The intermediate product was passed through an ion exchange treatment zone comprising a 40-inch by 1/4-inch inside diameter column containing 15.8 grams of an ion exchange resin known as Amberlyst 15 at an average space velocity of 2.0 for 2.8 hours. At break point the product contained 0.12 weight percent total nitrogen.
The resin was flushed as in Example 2 and an additional 3.1 weight percent of shale oil was recovered. Total oil recovered was 99.01 weight percent.
The data obtained as a result of the above runs are summarized below in Table V.
|EXPERIMENTAL DATA Analysis of Hydrogenated Product Actual N2 Weight Percent Percent Content Percent Improvement Increase at N2 In Final In Total In Ratio Break Product At N2 Content Total Basic Ratio of Basic Point Break Point Over N2 N2 of to Total In Final Predicted if Predicted Content, Content, Basic Nitrogen Ion Product, No Shift of N2 Content H2 Uptake Weight Weight N2 to Compared Ex- Weight Non-Basic N2 In m3 H2 / Per- Per- Total to change Per- to Basic N2 Final Example m3 Oil Cent Cent N2 Charge Resin Cent Had Occurred Product|
I 126 0.27 -- -- -- -- -- -- --
II 89 0.82 0.72 0.85
0.12 0.29 59
III 169 0.17 -- -- -- -- -- -- --
IV 95 0.72 0.60 0.83
0.12 0.25 52
The data in Table V are most unusual. Examples I and III show that the level of nitrogen in shale oil can be reduced significantly solely by hydrogenation. However, the hydrogen consumption is high, amounting to 126 m3 H2 /m3 oil and 169 m3 H2 /m3 oil, respectively. Examples II and IV show that by removing only a selected amount of nitrogen by hydrogenation in a first step, followed by a simple ion-exchange treatment, the hydrogen consumption is reduced significantly, only 89 m3 H2 /m3 oil and 95 m3 H2 /m3 oil, respectively, with a similarly low nitrogen content in the final product.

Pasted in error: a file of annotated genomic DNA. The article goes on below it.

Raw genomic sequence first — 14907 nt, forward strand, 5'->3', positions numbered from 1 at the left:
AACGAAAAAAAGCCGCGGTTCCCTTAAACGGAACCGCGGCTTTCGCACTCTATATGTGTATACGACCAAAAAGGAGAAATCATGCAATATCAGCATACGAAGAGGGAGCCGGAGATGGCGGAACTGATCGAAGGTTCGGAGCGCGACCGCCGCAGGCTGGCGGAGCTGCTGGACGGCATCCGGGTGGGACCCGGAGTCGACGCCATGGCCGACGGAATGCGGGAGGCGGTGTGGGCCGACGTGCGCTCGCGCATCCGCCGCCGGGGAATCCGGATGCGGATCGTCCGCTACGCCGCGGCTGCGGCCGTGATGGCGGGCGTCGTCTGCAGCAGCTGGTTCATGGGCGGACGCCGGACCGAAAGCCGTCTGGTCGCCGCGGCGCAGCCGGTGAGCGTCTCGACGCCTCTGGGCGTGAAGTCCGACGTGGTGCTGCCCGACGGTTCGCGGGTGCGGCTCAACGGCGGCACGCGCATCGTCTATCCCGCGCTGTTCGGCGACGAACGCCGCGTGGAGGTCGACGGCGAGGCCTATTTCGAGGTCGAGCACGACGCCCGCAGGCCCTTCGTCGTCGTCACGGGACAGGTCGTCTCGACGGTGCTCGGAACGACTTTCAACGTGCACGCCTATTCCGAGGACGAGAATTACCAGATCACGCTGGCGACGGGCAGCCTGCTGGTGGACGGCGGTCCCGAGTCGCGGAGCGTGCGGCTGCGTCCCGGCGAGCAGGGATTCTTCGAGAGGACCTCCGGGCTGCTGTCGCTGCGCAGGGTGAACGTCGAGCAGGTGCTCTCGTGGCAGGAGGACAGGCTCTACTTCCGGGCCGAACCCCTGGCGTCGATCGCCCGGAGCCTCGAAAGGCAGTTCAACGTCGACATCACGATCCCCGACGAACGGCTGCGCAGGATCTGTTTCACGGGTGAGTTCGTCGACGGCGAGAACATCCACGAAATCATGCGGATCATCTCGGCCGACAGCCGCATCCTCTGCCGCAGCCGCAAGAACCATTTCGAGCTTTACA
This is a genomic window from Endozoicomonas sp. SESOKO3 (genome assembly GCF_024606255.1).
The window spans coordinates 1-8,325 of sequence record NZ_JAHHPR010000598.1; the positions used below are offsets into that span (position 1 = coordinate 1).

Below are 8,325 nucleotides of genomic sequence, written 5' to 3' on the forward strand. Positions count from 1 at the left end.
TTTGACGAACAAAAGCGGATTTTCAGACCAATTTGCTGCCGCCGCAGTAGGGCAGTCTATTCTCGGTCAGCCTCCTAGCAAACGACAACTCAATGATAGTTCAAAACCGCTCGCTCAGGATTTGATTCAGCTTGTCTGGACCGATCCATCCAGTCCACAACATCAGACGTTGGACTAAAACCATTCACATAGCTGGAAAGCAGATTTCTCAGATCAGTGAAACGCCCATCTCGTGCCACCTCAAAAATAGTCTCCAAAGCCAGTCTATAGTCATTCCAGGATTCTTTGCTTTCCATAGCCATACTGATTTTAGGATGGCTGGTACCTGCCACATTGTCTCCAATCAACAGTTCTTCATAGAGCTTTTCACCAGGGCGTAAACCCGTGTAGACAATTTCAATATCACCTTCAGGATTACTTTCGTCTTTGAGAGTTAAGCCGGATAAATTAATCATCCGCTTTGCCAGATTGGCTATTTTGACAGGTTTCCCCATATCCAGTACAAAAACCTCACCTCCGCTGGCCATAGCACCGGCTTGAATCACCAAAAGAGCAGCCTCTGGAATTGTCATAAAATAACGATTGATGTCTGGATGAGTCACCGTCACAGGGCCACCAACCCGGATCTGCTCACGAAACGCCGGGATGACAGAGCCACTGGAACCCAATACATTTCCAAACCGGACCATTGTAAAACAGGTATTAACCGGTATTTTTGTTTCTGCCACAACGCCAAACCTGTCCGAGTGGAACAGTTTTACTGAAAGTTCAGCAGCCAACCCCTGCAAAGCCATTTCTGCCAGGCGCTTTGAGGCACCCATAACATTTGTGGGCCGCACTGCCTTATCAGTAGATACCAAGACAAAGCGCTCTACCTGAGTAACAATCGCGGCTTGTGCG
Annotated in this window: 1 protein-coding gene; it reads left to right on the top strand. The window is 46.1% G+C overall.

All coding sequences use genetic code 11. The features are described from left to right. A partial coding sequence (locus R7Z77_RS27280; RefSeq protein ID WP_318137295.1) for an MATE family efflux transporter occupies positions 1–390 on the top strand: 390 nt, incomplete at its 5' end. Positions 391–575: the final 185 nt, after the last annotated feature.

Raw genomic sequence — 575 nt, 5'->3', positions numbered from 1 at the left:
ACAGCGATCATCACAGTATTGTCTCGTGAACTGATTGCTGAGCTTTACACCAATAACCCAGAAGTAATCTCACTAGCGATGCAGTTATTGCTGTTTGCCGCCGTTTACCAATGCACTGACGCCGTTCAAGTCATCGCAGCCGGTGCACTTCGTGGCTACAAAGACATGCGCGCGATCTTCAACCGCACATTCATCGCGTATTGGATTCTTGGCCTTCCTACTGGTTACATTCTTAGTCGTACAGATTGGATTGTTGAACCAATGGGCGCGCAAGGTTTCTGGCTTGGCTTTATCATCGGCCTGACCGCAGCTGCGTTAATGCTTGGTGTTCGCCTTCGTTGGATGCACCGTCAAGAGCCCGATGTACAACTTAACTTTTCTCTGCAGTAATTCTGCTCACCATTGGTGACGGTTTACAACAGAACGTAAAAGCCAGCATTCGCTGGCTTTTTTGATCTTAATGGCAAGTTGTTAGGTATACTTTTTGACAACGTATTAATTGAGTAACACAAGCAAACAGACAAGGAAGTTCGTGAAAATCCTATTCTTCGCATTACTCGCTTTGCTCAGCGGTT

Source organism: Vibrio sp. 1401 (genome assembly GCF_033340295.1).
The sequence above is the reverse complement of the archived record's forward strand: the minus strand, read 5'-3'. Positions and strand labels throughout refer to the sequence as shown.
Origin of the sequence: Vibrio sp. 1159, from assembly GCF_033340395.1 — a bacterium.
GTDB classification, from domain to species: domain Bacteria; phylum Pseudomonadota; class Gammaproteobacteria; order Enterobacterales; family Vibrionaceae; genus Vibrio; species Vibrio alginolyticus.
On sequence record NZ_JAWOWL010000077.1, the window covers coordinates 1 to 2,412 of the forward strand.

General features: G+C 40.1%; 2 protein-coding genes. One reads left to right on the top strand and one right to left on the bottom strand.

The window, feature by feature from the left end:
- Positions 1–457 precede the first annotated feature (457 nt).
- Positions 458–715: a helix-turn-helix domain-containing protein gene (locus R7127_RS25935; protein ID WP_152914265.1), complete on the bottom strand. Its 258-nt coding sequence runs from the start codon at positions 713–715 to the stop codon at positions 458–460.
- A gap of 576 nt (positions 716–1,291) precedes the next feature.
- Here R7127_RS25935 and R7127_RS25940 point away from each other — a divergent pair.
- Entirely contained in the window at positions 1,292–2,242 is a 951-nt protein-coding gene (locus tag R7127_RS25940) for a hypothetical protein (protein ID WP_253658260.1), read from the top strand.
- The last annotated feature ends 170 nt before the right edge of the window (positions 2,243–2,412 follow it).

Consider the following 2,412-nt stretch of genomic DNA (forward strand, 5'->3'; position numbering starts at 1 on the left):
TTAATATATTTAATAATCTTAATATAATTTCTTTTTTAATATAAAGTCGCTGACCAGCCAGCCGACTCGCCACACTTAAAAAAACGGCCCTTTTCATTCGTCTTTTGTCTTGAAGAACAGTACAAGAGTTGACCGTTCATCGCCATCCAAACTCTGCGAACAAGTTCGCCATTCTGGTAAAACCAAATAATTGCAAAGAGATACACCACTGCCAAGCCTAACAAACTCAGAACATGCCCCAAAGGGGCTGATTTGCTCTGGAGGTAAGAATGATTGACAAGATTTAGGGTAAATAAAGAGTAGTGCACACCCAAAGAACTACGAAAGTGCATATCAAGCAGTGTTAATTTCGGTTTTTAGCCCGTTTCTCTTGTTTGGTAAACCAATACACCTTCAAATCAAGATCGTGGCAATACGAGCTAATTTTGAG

The data also show that if we subject the charge to partial hydrogenation, whereby only a selected amount of the nitrogen compounds are removed therefrom, a significant improvement is obtained in the ratio of basic nitrogen compounds to total nitrogen compounds. Had there been no such shift in conversion of non-basic nitrogen compounds to basic nitrogen compounds, treatment of the hydrogenated product with an ion-exchange resin would not have resulted in the removal of non-basic nitrogen compounds therefrom and the final product would have attained a higher nitrogen level than desired. But because of such shift during selected hydrogenation, as defined herein, the ion-exchange resin is able to remove from the hydrogenation product not only the basic nitrogen compounds originally present in the charge but also the basic nitrogen compounds produced during hydrogenation. This is a significant improvement, because more of the nitrogen compounds in the crude shale oil can be removed by use of an ion-exchange resin than would have been predicted.
That conversion of non-basic nitrogen compounds to basic nitrogen compounds occurs during hydrogenation as defined herein is seen from the following.
A support weighing 95.46 grams, prepared by sizing 150 cc. of Harshaw A1-1705 alumina to 14-30 mesh, was impregnated with 141 cc of a solution of nickel nitrate and ammonium tungstate containing 41.49 grams of Ni(NO3)2.6H2 O and 36.15 grams of ammonium meta tungstate and then dried at 120° C. under nitrogen. Fifty cubic centimeters of this catalyst was calcined at 538° C. under a flow of ammonia. The finished catalyst contained by weight six percent nickel and 19 percent tungsten. A furnace oil cut of shale oil having the following characteristics:
|Gravity, °API 29.3 Sulfur, Weight Percent 0.75 Total Nitrogen, Weight Percent 1.63 Basic Nitrogen, Weight Percent 1.02 Ratio of Basic to Total Nitrogen 0.62 Oxygen, Weight Percent 1.15|
was passed through a hydrogenation zone over the catalyst prepared above at a temperature of 388° C., a pressure of 1500 psi (10.3 MPa) and a space velocity of 1.5 LHSV, together with 10,000 SCF H2 /bbl (1780 m3 H2 /m3 oil). The product after an 84-hour on-stream period was found to contain 1.51 weight percent total nitrogen and 1.16 weight percent basic nitrogen. Thus there was an increase in basic nitrogen content from 1.02 weight percent in the charge to 1.16 weight percent in the hydrogenated oil.
Obviously, many modifications and variations of the invention, as hereinabove set forth, can be made without departing from the spirit and scope thereof and, therefore, only such limitations should be imposed as are indicated in the appended claims.